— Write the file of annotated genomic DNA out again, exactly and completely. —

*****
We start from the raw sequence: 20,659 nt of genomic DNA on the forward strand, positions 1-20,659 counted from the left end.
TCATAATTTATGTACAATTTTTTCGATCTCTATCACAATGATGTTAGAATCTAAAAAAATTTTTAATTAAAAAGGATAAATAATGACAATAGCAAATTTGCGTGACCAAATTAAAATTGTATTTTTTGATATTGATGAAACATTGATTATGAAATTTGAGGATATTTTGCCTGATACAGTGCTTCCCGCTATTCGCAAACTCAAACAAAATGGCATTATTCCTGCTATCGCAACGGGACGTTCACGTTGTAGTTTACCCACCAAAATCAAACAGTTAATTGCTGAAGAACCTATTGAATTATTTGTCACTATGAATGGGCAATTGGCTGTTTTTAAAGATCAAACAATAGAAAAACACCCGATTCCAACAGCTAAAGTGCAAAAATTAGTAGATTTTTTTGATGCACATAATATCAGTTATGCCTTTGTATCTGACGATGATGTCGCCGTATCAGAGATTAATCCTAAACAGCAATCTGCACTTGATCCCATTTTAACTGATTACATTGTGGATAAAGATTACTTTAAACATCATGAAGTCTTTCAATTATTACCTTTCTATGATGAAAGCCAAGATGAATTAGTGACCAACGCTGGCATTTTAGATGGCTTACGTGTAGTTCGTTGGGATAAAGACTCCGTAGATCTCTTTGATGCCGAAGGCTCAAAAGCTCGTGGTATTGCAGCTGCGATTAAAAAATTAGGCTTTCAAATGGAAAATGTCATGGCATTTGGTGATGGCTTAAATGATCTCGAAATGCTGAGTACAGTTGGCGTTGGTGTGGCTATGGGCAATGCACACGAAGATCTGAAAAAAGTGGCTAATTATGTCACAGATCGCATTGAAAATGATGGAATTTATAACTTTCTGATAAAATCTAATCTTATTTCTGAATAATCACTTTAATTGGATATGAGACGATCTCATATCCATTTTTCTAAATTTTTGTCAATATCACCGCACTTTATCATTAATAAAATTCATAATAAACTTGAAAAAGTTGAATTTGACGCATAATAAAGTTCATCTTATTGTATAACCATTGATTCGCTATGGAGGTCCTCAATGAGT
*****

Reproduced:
We start from the raw sequence: 20,659 nt of genomic DNA on the forward strand, positions 1-20,659 counted from the left end.
TCATAATTTATGTACAATTTTTTCGATCTCTATCACAATGATGTTAGAATCTAAAAAAATTTTTAATTAAAAAGGATAAATAATGACAATAGCAAATTTGCGTGACCAAATTAAAATTGTATTTTTTGATATTGATGAAACATTGATTATGAAATTTGAGGATATTTTGCCTGATACAGTGCTTCCCGCTATTCGCAAACTCAAACAAAATGGCATTATTCCTGCTATCGCAACGGGACGTTCACGTTGTAGTTTACCCACCAAAATCAAACAGTTAATTGCTGAAGAACCTATTGAATTATTTGTCACTATGAATGGGCAATTGGCTGTTTTTAAAGATCAAACAATAGAAAAACACCCGATTCCAACAGCTAAAGTGCAAAAATTAGTAGATTTTTTTGATGCACATAATATCAGTTATGCCTTTGTATCTGACGATGATGTCGCCGTATCAGAGATTAATCCTAAACAGCAATCTGCACTTGATCCCATTTTAACTGATTACATTGTGGATAAAGATTACTTTAAACATCATGAAGTCTTTCAATTATTACCTTTCTATGATGAAAGCCAAGATGAATTAGTGACCAACGCTGGCATTTTAGATGGCTTACGTGTAGTTCGTTGGGATAAAGACTCCGTAGATCTCTTTGATGCCGAAGGCTCAAAAGCTCGTGGTATTGCAGCTGCGATTAAAAAATTAGGCTTTCAAATGGAAAATGTCATGGCATTTGGTGATGGCTTAAATGATCTCGAAATGCTGAGTACAGTTGGCGTTGGTGTGGCTATGGGCAATGCACACGAAGATCTGAAAAAAGTGGCTAATTATGTCACAGATCGCATTGAAAATGATGGAATTTATAACTTTCTGATAAAATCTAATCTTATTTCTGAATAATCACTTTAATTGGATATGAGACGATCTCATATCCATTTTTCTAAATTTTTGTCAATATCACCGCACTTTATCATTAATAAAATTCATAATAAACTTGAAAAAGTTGAATTTGACGCATAATAAAGTTCATCTTATTGTATAACCATTGATTCGCTATGGAGGTCCTCAATGAGT